Saving for College

1/6/2014 10:43:14 AM

Saving for College

It’s important to start a college fund as soon as possible. Next to buying a home, paying for your child’s college education may be the biggest purchase you will make. According to the College Board, for the 2013/2014 school year, the average cost of one year at a four-year public college is $22,826 (in-state students), while the average cost for one year at a four-year private college is $44,750.

Though no one can predict exactly what college might cost in 5, 10, or 15 years, annual price increases in the range of 4 to 7% would certainly be in keeping with historical trends. The following chart can give you an idea of what future costs might be, based on the most recent cost data from the College Board and an assumed annual college inflation rate of 5%.

Year

4-yr public

4-yr private

2013/14

$22,826

$44,750

2014/15

$23,967

$46,988

2015/16

$25,166

$49,337

2016/17

$26,424

$51,804

2017/18

$27,745

$54,394

2018/19

$29,132

$57,114

2019/20

$30,589

$59,969

     

Focus on your savings

The more you save now, the better off you'll likely be later. A good plan is to start with whatever amount you can afford, and add to it over the years with raises, bonuses, tax refunds, unexpected windfalls, and the like. If you invest regularly over time, you may be surprised at how much you can accumulate in your child's college fund.

Monthly Investment

5 years

10 years

15 years

$100

$6,977

$16,388

$29,082

$300

$20,931

$49,164

$87,246

$500

$34,885

$81,940

$145,409

Table assumes an average after-tax return of 6%. This is a hypothetical example and is not intended to reflect the actual performance of any investment.

College savings options

You're ready to start saving, but where should you put your money? There are several college savings options, but to come out ahead in the college savings game, you should opt for tax-advantaged strategies whenever possible.

529 plans

529 plans are a type of tax-advantaged college savings option. They include both college savings plans and prepaid tuition plans. With either type of plan, your contributions grow tax deferred and earnings are tax free at the federal level if the money is used for qualified college expenses. States may also offer their own tax advantages.

With a college savings plan, you open an individual investment account and select one or more of the plan's mutual fund portfolios for your contributions. Unfortunately, these types of plans do not offer ethical mutual fund options. With a prepaid tuition plan, you purchase tuition credits at today's prices for use at specific colleges in the future--there's no individual investment component. With either type of plan, participation isn't restricted by income, and the lifetime contribution limits are high, especially for college savings plans.

Note:   Investors should consider the investment objectives, risks, charges, and expenses associated with 529 plans before investing. More information about specific 529 plans is available in each issuer's official statement, which should be read carefully before investing. Also, before investing, consider whether your state offers a 529 plan that provides residents with favorable state tax benefits.

Coverdell education savings accounts

A Coverdell education savings account is a tax-advantaged education savings vehicle that lets you contribute up to $2,000 per year. Your contributions grow tax deferred and earnings are tax free at the federal level (and most states follow the federal tax treatment) if the money is used for the beneficiary's qualified elementary, secondary, or college expenses. You have complete control over the investments you hold in the account so you can choose to invest in ethical funds. However, there are income restrictions on who can participate.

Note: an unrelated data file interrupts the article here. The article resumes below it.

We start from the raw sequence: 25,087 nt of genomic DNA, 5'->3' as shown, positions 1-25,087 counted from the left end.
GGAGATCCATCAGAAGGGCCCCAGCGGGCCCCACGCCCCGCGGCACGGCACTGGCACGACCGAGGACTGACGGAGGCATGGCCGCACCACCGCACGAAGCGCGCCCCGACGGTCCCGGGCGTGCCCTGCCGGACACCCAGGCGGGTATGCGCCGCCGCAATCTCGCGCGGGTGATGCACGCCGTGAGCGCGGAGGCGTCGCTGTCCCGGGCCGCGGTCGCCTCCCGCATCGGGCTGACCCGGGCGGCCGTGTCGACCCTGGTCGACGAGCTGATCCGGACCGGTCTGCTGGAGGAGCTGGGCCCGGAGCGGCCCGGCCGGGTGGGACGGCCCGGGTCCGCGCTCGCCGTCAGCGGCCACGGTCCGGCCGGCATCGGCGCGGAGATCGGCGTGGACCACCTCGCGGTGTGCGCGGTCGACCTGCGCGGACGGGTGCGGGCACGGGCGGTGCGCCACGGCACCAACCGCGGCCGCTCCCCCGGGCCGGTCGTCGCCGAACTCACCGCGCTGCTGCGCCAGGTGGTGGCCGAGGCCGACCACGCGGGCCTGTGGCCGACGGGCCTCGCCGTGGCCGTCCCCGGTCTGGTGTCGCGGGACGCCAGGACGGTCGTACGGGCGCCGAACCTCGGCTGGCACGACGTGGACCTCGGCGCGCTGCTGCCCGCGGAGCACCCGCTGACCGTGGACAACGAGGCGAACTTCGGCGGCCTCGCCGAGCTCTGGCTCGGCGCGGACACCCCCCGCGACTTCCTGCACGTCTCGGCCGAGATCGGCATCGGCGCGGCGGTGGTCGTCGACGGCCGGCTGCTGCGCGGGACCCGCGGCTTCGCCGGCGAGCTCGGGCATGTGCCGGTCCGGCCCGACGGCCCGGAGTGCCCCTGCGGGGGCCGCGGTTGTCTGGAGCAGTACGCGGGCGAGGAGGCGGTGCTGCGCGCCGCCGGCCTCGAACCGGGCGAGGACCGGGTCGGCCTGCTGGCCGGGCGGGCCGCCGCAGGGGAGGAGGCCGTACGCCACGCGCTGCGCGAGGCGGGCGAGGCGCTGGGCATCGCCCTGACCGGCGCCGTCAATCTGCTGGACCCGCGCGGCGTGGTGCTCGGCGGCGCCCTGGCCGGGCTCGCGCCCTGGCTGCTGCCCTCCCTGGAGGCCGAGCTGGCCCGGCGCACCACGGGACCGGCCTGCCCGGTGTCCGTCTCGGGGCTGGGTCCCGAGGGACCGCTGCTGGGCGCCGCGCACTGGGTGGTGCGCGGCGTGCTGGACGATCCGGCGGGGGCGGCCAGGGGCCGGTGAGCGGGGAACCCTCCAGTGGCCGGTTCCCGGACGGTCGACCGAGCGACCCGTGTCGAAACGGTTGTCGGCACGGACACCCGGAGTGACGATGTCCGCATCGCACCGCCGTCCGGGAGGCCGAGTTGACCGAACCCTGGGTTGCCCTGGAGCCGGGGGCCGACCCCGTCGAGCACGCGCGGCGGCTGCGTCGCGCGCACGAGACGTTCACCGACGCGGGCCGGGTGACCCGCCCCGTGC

UTMA/UGMA custodial accounts

An UTMA/UGMA custodial account is a way for your child to hold assets in his or her own name with you (or another individual) acting as custodian. Assets in the account can then be used to pay for college. All contributions to the account are irrevocable, and your child will gain control of the account when he or she turns 18 or 21 (depending on state rules). Earnings and capital gains generated by assets in the account are taxed to the child each year.

Under the kiddie tax rules, for children under age 19, and for full-time students under age 24 who don't earn more than one-half of their support, the first $1,000 of earned income is tax free, the next $1,000 is taxed at the child's rate, and anything over $2,000 is taxed at your rate.

A last word on financial aid

Many families rely on some form of financial aid to pay for college. Loans and work-study jobs must be repaid (either through monetary or work obligations), while grants and scholarships do not.

Most financial aid is based on need, which the federal government and colleges determine primarily by your income, but also by your assets and personal information reported on your aid applications. In recent years, merit aid has been making a comeback, so this can be good news if your child has a special talent or skill.

The bottom line, though, is don't rely too heavily on financial aid. Although it can certainly help cover college costs, student loans make up the largest percentage of the typical aid package. Generally, plan on financial aid covering the following percentage of expenses: loans--up to 50%, grants and scholarships--up to 15%, work-study--varies. The lesson: the more you focus on your savings now, the less you may need to worry about later.

Opinions expressed are those of the author or fund manager, are subject to change, are not guaranteed and should not be considered recommendations to buy or sell any security and should not be considered investment advice.

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